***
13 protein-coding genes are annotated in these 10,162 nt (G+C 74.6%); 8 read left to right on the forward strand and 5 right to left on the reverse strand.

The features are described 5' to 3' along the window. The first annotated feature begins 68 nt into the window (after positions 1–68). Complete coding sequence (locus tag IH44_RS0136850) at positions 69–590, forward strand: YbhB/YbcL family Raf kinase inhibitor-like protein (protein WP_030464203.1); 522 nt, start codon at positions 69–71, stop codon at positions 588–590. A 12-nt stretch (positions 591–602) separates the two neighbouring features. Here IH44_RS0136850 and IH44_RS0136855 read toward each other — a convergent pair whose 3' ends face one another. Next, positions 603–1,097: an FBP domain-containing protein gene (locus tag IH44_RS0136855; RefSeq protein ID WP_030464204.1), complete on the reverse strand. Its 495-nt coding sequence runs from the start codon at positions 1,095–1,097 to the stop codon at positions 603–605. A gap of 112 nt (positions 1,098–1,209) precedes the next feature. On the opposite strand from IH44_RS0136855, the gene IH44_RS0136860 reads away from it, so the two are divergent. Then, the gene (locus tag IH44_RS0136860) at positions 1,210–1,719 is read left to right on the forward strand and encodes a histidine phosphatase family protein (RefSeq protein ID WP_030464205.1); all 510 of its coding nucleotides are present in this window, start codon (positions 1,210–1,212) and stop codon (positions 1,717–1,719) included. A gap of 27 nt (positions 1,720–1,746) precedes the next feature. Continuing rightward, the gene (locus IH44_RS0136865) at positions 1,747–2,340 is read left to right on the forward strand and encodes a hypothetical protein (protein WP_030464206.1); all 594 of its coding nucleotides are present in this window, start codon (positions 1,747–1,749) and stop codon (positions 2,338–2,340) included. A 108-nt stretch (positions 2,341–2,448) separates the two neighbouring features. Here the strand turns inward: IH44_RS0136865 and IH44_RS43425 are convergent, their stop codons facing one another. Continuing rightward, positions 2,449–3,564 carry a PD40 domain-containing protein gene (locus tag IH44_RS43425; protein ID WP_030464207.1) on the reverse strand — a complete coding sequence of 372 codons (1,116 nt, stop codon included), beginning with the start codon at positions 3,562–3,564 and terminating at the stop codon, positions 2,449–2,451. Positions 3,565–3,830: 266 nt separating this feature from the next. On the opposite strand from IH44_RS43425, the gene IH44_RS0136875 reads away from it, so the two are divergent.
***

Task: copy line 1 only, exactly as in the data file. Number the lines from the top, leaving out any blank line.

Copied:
13 protein-coding genes are annotated in these 10,162 nt (G+C 74.6%); 8 read left to right on the forward strand and 5 right to left on the reverse strand.